Assessment of the Starfish Malaria Project in TARUD, Gunjur, the Gambia

Assessment of the Starfish Malaria Project in TARUD, Gunjur, the Gambia

Assessment of The Starfish Malaria Project in TARUD, Gunjur, The Gambia.

Conducted by Naomi Campbell, on behalf of Neil Griffiths and the Marlborough Brandt Group. 10 July – 5 August 2010



In 2008, The Starfish Malaria Project which was funded by Neil Griffiths and The Marlborough Brandt Group (MBG)was launched as a result of low numbers of children attending the pre-school in TARUD.. The reason behind this lack of attendance was the onslaught of malaria in the village of Gunjur, which affects children under five and pregnant women predominantly. Malaria is the number one killer in Sub-Saharan Africa and therefore also in Gunjur.

The reason why this project was called “The Starfish Malaria Project” is based on a story adapted from The Star Thrower by Loren Eiseley (1907-1977), which describes a young boy throwing washed up starfish along a beach back in to the sea. An elderly man, who has been watching the boy asks him why he bothers saving one starfish when the beach is littered with hundreds. The young boy replies that he throws them back in because it makes a difference to the ones he does save. This is reiterated with the fight against malaria through Project Starfish in Gunjur. Not every person can be saved from malaria but we should try and help all those whom we can.

The main focus behindThe Starfish Malaria Project is the distribution of bed nets and the provision of education concerning malaria; including cleanliness and barrier methods within the home, such as wire mesh on windows. The distribution of bed nets is carried out by the health team in TARUD using either the company vehicle or their own personal motor bikes. Education about malaria is provided by talks given by the health team during bed netdistributions, as well as announcements on local radio, health sensitisation days held in the local community and clean up days of particularareas where the abundance of mosquitoes is rife, such as dumping grounds.

Activities during 2008

2008 was the first year in which The Starfish Malaria Project took place in Gunjur, The Gambia. The project involved the Trust Agency for Rural Development (TARUD),a Non Governmental Organisation (NGO) set up in Gunjur in 1997 by the Marlborough Brandt Group and the local community. The health team within TARUD were and still are responsible for this project. The health team consists of one health co-ordinator Muna and two health assistants; Ebrima J. Tamba and Fabrama. The health team is also involved in other projects within TARUD such as Stepping Stones, a consortium fighting AIDS/HIV and Violence Against Women which involvesthe NGO Action Aid and is designed to reduce the incidence of HIV/AIDS and prevent violence against women in Gunjur.

Sensitisation programmes during 2008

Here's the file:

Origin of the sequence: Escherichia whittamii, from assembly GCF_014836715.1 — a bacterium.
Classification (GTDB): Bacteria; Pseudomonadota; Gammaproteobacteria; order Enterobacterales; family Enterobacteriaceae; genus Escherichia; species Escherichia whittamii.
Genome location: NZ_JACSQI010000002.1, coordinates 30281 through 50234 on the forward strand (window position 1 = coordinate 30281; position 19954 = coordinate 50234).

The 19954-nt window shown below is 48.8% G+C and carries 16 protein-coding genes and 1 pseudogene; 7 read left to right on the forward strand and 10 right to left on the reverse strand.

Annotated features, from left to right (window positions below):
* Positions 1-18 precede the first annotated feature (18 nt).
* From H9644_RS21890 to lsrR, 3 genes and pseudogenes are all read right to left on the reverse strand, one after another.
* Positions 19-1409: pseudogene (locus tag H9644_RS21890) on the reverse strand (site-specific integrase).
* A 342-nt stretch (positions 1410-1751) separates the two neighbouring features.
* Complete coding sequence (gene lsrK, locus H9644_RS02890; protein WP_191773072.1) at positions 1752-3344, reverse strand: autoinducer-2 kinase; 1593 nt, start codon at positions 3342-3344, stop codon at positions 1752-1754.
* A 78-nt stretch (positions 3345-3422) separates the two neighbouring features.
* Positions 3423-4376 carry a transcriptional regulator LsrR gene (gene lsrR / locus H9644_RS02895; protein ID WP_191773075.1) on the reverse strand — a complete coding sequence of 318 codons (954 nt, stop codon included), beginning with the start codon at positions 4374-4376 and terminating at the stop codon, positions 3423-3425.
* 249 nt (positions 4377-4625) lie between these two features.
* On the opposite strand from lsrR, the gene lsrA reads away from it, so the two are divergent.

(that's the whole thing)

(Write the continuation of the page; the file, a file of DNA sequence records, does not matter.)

The launch of The Starfish Malaria Project took place on Monday 5th May 2008 and was attended by a vast number of people from the community. The occasion was marked with speeches, drumming and dancing, including singing by the Kanyellengs. The Kanyellengs are a group of women that are highly respected in the community and who sing songs about various issues concerning community matters. In collaboration with TARUD’s health staff they sang songs about malaria; its dangers and methods of control and prevention.

Following on from this, a community sensitisation programme was carried out at the Gunjur Health Centre. This was held on the ante and postnatal clinic day which caters for pregnant and nursing women , in order to target those most susceptible to malaria. A week long sensitisation programme was then carried out in the central and mini markets in Gunjur; the Gunjur public car park, the Gunjur fishing area and other public areas surrounding Gunjur. These areas were chosen because they are common meeting places for women to buy food throughout the day.A public address system and placards were used in this sensitisation in order to attract a large crowd.

During the last quarter of 2008, open discussions were held as well as home visits in order to inform the community about how the malaria parasite is transferred from the mosquito to the host through the mosquito bite. One of the recommendations at this point was the mobilisation of traditional communicators in order for the information concerning malaria to be spread through a medium which is well established and respected in the community.

Bed net distribution and dipping during 2008

During 2008, TARUD distributed 550 treated bed nets in Gunjur from July 15th to 18th at the start of the rainy season when the mosquito population is beginning to rise. The distribution took place at four strategic locations; Yoroda Market, Fa Bai daa Market, Ba Jung daa Market and Central Market. The nets were only distributed to pregnant women and children under five. Upon receiving a net, a mark was made on the recipients’ clinic card in order to keep track of who had been given a bed net. A record is also kept by TARUD which details information from the clinic card. This can sometimes prove problematic as some clinic cards are missing important information such as a clinic card number, date of birth etc.A record of all these entries can be seen in the Excel spreadsheet in Appendix 4. Previous to this project, all entries have been kept in two hard back copy books in order to keep a record of recipients of bednets.